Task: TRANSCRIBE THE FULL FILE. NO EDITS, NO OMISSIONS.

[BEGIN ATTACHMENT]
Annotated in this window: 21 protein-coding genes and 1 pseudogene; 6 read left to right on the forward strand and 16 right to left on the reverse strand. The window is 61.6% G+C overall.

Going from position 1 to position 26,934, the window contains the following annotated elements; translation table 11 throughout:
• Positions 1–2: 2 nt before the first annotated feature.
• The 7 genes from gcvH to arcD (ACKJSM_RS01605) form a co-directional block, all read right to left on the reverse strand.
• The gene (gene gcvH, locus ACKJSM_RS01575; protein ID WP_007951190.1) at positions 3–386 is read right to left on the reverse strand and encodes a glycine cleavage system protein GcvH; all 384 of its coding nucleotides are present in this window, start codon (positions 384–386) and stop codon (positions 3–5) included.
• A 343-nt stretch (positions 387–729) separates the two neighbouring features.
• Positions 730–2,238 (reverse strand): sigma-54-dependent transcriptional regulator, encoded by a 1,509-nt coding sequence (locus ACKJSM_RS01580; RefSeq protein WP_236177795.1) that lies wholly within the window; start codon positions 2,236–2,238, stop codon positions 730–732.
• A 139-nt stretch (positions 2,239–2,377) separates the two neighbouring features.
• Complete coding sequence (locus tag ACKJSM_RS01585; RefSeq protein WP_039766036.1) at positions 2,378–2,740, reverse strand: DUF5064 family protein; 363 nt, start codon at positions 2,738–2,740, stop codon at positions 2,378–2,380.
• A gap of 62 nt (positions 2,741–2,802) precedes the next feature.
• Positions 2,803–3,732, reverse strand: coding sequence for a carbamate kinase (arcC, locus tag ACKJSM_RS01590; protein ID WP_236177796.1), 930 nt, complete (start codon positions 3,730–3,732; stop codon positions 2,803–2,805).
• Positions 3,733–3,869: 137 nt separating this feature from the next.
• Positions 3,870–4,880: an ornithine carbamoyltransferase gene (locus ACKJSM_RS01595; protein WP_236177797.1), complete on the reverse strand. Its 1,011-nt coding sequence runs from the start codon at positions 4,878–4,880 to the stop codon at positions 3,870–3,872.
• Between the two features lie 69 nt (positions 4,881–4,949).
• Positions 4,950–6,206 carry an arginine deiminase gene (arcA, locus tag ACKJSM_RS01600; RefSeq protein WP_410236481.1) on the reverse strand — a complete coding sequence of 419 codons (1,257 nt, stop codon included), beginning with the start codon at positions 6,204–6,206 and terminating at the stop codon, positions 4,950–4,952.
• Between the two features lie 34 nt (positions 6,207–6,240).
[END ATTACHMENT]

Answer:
Annotated in this window: 21 protein-coding genes and 1 pseudogene; 6 read left to right on the forward strand and 16 right to left on the reverse strand. The window is 61.6% G+C overall.

Going from position 1 to position 26,934, the window contains the following annotated elements; translation table 11 throughout:
• Positions 1–2: 2 nt before the first annotated feature.
• The 7 genes from gcvH to arcD (ACKJSM_RS01605) form a co-directional block, all read right to left on the reverse strand.
• The gene (gene gcvH, locus ACKJSM_RS01575; protein ID WP_007951190.1) at positions 3–386 is read right to left on the reverse strand and encodes a glycine cleavage system protein GcvH; all 384 of its coding nucleotides are present in this window, start codon (positions 384–386) and stop codon (positions 3–5) included.
• A 343-nt stretch (positions 387–729) separates the two neighbouring features.
• Positions 730–2,238 (reverse strand): sigma-54-dependent transcriptional regulator, encoded by a 1,509-nt coding sequence (locus ACKJSM_RS01580; RefSeq protein WP_236177795.1) that lies wholly within the window; start codon positions 2,236–2,238, stop codon positions 730–732.
• A 139-nt stretch (positions 2,239–2,377) separates the two neighbouring features.
• Complete coding sequence (locus tag ACKJSM_RS01585; RefSeq protein WP_039766036.1) at positions 2,378–2,740, reverse strand: DUF5064 family protein; 363 nt, start codon at positions 2,738–2,740, stop codon at positions 2,378–2,380.
• A gap of 62 nt (positions 2,741–2,802) precedes the next feature.
• Positions 2,803–3,732, reverse strand: coding sequence for a carbamate kinase (arcC, locus tag ACKJSM_RS01590; protein ID WP_236177796.1), 930 nt, complete (start codon positions 3,730–3,732; stop codon positions 2,803–2,805).
• Positions 3,733–3,869: 137 nt separating this feature from the next.
• Positions 3,870–4,880: an ornithine carbamoyltransferase gene (locus ACKJSM_RS01595; protein WP_236177797.1), complete on the reverse strand. Its 1,011-nt coding sequence runs from the start codon at positions 4,878–4,880 to the stop codon at positions 3,870–3,872.
• Between the two features lie 69 nt (positions 4,881–4,949).
• Positions 4,950–6,206 carry an arginine deiminase gene (arcA, locus tag ACKJSM_RS01600; RefSeq protein WP_410236481.1) on the reverse strand — a complete coding sequence of 419 codons (1,257 nt, stop codon included), beginning with the start codon at positions 6,204–6,206 and terminating at the stop codon, positions 4,950–4,952.
• Between the two features lie 34 nt (positions 6,207–6,240).